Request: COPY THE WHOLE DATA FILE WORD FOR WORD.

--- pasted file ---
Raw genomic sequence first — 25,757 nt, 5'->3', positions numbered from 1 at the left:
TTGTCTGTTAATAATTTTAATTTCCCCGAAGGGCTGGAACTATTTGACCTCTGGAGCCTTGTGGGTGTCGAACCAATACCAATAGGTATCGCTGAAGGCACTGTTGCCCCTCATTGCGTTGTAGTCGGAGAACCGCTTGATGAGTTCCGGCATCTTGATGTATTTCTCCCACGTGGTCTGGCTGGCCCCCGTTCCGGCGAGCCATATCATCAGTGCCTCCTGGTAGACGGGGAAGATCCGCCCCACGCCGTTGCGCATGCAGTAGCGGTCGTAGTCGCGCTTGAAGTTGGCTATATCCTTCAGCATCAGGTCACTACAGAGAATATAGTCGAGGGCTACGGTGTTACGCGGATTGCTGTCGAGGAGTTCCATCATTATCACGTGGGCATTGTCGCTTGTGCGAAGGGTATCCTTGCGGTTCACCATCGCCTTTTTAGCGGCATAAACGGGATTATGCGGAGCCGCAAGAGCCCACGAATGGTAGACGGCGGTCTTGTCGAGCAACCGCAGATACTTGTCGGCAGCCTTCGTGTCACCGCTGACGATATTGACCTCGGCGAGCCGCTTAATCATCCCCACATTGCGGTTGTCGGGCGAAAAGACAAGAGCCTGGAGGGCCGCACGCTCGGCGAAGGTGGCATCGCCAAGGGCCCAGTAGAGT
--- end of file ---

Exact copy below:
Raw genomic sequence first — 25,757 nt, 5'->3', positions numbered from 1 at the left:
TTGTCTGTTAATAATTTTAATTTCCCCGAAGGGCTGGAACTATTTGACCTCTGGAGCCTTGTGGGTGTCGAACCAATACCAATAGGTATCGCTGAAGGCACTGTTGCCCCTCATTGCGTTGTAGTCGGAGAACCGCTTGATGAGTTCCGGCATCTTGATGTATTTCTCCCACGTGGTCTGGCTGGCCCCCGTTCCGGCGAGCCATATCATCAGTGCCTCCTGGTAGACGGGGAAGATCCGCCCCACGCCGTTGCGCATGCAGTAGCGGTCGTAGTCGCGCTTGAAGTTGGCTATATCCTTCAGCATCAGGTCACTACAGAGAATATAGTCGAGGGCTACGGTGTTACGCGGATTGCTGTCGAGGAGTTCCATCATTATCACGTGGGCATTGTCGCTTGTGCGAAGGGTATCCTTGCGGTTCACCATCGCCTTTTTAGCGGCATAAACGGGATTATGCGGAGCCGCAAGAGCCCACGAATGGTAGACGGCGGTCTTGTCGAGCAACCGCAGATACTTGTCGGCAGCCTTCGTGTCACCGCTGACGATATTGACCTCGGCGAGCCGCTTAATCATCCCCACATTGCGGTTGTCGGGCGAAAAGACAAGAGCCTGGAGGGCCGCACGCTCGGCGAAGGTGGCATCGCCAAGGGCCCAGTAGAGT